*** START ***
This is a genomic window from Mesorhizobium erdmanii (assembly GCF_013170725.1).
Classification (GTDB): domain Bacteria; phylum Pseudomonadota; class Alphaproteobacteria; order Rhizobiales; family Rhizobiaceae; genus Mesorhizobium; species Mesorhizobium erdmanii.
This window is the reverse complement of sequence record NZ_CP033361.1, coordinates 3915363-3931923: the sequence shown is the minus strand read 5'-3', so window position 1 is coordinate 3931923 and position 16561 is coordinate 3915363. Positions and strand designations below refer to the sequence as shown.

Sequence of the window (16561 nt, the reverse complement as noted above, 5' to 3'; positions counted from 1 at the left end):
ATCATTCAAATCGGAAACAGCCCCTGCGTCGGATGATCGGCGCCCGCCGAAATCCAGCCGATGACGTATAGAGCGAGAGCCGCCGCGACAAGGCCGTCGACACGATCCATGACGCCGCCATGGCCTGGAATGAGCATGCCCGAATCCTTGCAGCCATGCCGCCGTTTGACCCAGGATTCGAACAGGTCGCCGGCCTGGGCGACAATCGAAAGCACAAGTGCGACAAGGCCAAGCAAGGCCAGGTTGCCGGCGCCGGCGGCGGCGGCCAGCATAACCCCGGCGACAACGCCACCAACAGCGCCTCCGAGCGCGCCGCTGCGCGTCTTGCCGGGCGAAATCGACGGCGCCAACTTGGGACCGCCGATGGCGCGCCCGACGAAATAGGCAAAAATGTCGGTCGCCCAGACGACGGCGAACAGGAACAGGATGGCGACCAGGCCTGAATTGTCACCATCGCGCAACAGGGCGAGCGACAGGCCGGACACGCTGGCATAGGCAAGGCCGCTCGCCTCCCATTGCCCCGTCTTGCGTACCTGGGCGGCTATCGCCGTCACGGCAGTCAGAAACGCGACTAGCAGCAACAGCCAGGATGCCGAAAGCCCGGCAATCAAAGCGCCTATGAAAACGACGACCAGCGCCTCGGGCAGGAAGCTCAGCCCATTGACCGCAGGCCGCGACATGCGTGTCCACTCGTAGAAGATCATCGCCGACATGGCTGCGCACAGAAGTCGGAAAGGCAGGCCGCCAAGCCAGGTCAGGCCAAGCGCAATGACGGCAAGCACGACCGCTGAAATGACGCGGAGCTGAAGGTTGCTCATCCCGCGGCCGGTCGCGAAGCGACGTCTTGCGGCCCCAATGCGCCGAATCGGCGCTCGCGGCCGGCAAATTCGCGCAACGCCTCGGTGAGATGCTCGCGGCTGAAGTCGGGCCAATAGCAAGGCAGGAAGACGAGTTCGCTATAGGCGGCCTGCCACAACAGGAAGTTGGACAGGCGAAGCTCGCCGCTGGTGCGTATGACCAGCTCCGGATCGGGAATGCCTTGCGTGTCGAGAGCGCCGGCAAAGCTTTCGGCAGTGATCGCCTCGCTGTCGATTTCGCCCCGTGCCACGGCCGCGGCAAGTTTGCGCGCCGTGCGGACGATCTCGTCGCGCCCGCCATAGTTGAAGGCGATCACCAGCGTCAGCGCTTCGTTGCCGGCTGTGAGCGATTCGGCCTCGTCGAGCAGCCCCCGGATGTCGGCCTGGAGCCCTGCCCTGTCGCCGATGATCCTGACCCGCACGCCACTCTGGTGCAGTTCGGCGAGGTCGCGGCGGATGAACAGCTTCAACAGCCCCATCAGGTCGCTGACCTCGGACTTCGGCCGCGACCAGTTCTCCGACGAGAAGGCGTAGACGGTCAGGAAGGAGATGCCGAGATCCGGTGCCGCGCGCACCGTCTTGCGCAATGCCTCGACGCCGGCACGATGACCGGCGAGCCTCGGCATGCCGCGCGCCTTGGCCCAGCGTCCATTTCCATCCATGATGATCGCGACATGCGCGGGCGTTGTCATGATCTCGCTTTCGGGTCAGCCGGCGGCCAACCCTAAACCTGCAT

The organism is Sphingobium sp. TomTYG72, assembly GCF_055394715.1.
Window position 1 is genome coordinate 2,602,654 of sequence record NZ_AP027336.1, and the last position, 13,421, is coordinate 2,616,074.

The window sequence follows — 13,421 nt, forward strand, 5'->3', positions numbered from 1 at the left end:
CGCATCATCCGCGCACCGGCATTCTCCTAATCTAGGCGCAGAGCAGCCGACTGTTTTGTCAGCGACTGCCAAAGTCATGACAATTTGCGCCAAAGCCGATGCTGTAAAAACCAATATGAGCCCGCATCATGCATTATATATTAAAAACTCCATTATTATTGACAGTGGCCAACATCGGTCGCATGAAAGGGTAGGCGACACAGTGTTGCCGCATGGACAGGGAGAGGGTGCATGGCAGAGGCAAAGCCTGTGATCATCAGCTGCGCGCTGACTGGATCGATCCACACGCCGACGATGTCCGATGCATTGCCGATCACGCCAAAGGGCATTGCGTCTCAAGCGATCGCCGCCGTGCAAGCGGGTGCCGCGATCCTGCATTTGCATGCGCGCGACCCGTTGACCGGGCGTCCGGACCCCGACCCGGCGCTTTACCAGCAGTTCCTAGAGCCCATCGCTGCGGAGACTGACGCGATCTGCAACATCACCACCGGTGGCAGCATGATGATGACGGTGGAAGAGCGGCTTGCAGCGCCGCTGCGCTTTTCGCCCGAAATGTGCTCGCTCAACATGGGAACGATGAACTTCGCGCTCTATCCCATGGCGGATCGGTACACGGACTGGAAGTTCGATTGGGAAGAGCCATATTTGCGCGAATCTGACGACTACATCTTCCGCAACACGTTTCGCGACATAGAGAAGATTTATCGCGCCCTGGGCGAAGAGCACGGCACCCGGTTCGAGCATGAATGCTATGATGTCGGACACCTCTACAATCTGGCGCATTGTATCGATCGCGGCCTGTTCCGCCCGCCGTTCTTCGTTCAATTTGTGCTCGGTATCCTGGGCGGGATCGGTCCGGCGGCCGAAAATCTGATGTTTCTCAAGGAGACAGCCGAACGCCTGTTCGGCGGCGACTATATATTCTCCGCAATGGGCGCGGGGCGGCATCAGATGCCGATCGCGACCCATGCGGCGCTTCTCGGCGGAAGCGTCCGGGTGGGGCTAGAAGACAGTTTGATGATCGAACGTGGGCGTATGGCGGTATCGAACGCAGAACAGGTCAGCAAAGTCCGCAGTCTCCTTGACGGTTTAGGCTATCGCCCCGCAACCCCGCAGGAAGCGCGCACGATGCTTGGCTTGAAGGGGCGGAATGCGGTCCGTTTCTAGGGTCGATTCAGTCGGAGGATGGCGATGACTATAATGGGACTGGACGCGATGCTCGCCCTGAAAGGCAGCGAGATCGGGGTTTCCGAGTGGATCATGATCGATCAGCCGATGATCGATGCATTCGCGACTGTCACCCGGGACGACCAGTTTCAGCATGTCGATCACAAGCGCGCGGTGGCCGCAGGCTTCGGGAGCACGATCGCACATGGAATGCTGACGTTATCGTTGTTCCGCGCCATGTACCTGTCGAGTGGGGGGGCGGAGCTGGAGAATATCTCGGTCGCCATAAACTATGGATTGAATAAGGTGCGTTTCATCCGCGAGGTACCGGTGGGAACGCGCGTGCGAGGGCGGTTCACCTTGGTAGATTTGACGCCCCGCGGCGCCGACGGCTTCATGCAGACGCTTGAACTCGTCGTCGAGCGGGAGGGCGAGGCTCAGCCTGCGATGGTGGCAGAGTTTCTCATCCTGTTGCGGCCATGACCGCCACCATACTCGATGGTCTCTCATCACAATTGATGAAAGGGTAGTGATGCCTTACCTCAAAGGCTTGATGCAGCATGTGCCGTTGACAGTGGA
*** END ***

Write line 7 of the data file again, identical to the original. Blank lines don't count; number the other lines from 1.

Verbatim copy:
Window position 1 is genome coordinate 2,602,654 of sequence record NZ_AP027336.1, and the last position, 13,421, is coordinate 2,616,074.